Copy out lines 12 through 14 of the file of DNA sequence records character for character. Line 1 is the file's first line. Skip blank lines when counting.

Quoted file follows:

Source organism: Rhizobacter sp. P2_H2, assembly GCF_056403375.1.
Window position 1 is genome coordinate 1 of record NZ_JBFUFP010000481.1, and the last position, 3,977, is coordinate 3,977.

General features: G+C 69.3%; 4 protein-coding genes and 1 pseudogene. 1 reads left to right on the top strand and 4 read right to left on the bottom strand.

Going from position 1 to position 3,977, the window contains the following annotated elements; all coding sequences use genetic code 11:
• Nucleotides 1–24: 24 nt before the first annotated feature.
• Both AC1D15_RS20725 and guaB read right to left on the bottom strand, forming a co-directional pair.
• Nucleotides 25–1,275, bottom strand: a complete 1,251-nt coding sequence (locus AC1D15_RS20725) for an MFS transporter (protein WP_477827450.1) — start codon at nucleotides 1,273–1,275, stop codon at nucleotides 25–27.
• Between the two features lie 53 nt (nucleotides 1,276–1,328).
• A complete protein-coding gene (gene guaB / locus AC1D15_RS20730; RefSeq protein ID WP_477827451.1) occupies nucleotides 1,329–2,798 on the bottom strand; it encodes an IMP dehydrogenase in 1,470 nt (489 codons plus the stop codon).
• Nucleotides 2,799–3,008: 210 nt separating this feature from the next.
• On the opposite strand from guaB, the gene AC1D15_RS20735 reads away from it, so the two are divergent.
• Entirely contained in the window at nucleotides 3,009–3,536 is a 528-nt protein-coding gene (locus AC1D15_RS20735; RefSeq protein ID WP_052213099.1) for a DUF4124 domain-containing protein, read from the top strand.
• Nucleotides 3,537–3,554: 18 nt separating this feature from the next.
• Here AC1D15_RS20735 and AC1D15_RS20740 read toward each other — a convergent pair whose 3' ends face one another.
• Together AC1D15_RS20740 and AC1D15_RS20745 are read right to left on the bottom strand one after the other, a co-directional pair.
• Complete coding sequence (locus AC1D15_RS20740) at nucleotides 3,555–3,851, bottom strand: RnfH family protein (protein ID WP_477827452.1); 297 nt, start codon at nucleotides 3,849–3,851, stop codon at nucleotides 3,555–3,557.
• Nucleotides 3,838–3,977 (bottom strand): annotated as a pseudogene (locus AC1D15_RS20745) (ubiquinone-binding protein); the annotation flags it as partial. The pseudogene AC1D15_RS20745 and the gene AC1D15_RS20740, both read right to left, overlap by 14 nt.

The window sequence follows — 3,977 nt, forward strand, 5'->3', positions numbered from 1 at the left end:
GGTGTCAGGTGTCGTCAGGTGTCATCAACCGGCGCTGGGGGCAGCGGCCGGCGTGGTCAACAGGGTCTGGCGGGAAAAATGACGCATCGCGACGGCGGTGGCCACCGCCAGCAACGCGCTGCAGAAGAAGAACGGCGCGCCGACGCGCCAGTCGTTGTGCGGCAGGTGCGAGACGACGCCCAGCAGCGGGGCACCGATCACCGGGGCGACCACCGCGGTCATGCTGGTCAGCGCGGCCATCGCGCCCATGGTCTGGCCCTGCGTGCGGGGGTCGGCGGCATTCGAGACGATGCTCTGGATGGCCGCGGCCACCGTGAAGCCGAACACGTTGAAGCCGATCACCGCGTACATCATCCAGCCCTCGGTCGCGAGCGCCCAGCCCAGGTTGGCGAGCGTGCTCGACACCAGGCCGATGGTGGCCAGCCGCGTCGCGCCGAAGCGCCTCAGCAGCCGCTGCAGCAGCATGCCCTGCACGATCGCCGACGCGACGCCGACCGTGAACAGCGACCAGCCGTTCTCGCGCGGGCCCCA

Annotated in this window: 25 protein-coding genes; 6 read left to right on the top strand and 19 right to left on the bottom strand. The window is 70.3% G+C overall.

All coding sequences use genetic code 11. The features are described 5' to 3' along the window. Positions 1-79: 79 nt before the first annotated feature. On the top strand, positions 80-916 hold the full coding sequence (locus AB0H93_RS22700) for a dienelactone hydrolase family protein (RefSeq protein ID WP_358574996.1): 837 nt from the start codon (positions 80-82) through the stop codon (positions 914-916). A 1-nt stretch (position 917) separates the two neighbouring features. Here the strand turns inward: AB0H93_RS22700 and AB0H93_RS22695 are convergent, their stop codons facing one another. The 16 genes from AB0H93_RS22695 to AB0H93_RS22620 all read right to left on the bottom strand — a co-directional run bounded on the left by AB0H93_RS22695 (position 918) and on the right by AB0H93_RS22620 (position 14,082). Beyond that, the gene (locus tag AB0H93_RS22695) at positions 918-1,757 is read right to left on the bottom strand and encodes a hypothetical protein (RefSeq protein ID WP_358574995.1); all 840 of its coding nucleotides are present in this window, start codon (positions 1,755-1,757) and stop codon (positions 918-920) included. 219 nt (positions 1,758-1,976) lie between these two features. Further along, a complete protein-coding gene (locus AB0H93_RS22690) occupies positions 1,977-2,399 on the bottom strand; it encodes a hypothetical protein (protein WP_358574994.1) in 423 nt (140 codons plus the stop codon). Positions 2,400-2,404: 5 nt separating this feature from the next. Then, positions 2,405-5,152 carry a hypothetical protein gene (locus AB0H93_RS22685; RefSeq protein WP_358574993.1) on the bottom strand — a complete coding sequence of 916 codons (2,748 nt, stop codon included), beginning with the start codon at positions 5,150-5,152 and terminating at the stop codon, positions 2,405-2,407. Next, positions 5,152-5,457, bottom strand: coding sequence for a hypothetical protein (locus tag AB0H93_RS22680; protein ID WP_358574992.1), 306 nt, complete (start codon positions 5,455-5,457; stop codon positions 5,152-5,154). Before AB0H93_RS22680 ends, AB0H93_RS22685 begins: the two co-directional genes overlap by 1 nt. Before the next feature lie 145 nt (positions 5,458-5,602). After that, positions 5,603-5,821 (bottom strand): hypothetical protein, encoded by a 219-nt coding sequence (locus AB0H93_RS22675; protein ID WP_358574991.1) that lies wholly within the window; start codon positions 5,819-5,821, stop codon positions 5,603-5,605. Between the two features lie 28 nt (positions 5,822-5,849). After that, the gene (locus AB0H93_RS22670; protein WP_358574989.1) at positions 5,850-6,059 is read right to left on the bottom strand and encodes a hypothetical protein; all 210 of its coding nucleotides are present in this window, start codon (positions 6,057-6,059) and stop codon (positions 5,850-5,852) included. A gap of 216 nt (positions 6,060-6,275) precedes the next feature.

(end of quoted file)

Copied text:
• Entirely contained in the window at nucleotides 3,009–3,536 is a 528-nt protein-coding gene (locus AC1D15_RS20735; RefSeq protein ID WP_052213099.1) for a DUF4124 domain-containing protein, read from the top strand.
• Nucleotides 3,537–3,554: 18 nt separating this feature from the next.
• Here AC1D15_RS20735 and AC1D15_RS20740 read toward each other — a convergent pair whose 3' ends face one another.